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HomeBusiness & CommunityAyers, Hayman, and Culbreath intersection to get roundabout

Ayers, Hayman, and Culbreath intersection to get roundabout

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Members of the Hernando County Board of County Commissioners (BOCC) have unanimously voted to approve the construction of a roundabout at the intersection of Culbreath Road (CR 581) at Ayers/Hayman Road (CR 576). The roundabout would be an alternative to the installation of a traffic signal at that location.

During its Aug. 22 meeting, Tyler Crosby, interim public works chief for Hernando County, said that the idea for the roundabout stems from a 2020 study that revealed the installation of rumble strips or the installation of a traffic signal was necessary to reduce the incidence of speeding and crashes at that intersection. After the initial study was completed, the County public works department installed flashing stop signs on the east side of the intersection, double stop signs, rumble strips, and notifications to the stop signs that cross traffic does not stop.

“We also kept a review of the crash data during this time,” Crosby said. Those studies revealed that from 2017 to 2021, crash (incidents) figures remained level. In 2022, the number of crashes at the intersection increased “considerably.”

Crosby said that this was probably due to the increased traffic resulting from the completion of the Ayers Road extension. “Also, when you have more crashes, you have more injuries,” he said.

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In response, the County engaged the consulting firm of – Burgess & Niple, Inc. to conduct a cost-benefit analysis between the installation of a traffic light and the construction of a roundabout. “The study came back with an estimated cost of the traffic signal of $2,114,467.00 and the construction costs of a roundabout estimated at $2,057,769.00,” Crosby said. Plans also call for the installation of additional lighting to make the roundabout visible, but only construction costs were included in the study as right-of-way acquisition and drainage costs are unknown, he said.

In addition to its lower cost, according to the Department of Transportation (DOT), the installation of roundabouts slows traffic by about 30 percent, the configuration reduces fatalities by 90 percent, and reduces crashes, resulting in 75 percent fewer crash-related injuries as opposed to the installation of traffic signals.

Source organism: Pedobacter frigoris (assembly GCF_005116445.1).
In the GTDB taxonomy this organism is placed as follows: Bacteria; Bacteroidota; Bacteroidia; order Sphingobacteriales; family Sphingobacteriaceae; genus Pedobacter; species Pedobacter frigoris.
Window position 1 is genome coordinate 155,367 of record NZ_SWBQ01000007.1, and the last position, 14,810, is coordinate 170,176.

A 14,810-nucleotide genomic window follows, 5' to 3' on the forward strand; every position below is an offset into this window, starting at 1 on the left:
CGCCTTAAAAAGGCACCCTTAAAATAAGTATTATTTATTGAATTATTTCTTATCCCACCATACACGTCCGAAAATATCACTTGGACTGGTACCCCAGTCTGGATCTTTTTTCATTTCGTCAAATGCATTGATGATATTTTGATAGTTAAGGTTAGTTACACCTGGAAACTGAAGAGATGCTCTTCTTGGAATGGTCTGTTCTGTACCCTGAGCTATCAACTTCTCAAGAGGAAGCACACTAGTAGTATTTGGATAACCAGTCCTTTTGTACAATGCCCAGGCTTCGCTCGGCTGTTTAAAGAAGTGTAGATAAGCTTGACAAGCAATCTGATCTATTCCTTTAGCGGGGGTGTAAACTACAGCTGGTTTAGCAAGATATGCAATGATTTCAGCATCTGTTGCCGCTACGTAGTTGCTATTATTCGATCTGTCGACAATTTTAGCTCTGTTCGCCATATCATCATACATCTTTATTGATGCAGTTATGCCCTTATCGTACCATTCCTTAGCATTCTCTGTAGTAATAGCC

Commissioner Steve Champion approved of the roundabout option on several grounds. “One of the things I like about this is the maintenance – you have to cut the grass, but you don’t have to do too much,” he said. “Also, it’s going to function when the power goes out, and you don’t have to worry about putting deputies there and that it’s near impossible to have a fatality there – I don’t see how you’re going to have any severe crashes (there).”

Chairman John Allocco agreed. “The main complaint (about this intersection) was the accidents and the risk of fatalities – people running lights,” Allocco said. “You don’t run a roundabout, and even when it gets busy, it continues to flow – our main priority here is to reduce fatalities and severe accidents.”

All in all, it would take an estimated two to two and a half years to complete the entire project, Cosby told the panel. “Should the Board approve moving forward with a roundabout design and acquisition of property necessary for additional right of way and drainage needs, a fee schedule and scope of work will be requested from the consultant,” he said. “Negotiations with property owners will also take place and be brought back to the Board for consideration.”

Interim County Administrator Scott Herring said that roundabout construction plans would accommodate expansion resulting from future development in the area. “Once this roundabout does go in, you may see more development activity up there, and we’ll know what kind of right-of-way we need from all four corners for future expansion,” Herring said. “But we’ll move forward with the two-lane roundabout at this time – I’m not going to let the right-of-way acquisition for future expansion hold this project up.”

Local residents told members of the panel that they agreed with the option but hoped it could be established sooner. “We agree that the roundabout is what needs to be done, but it needs to be done soon- really soon,’ said resident Jeannette Herd. Debra Goldman and others want a four-way stop installed while the roundabout is constructed “Because two and a half years is a long time,” Goldman said.

Finally, members of the BOCC approved the establishment of the roundabout by a 5-0 vote.

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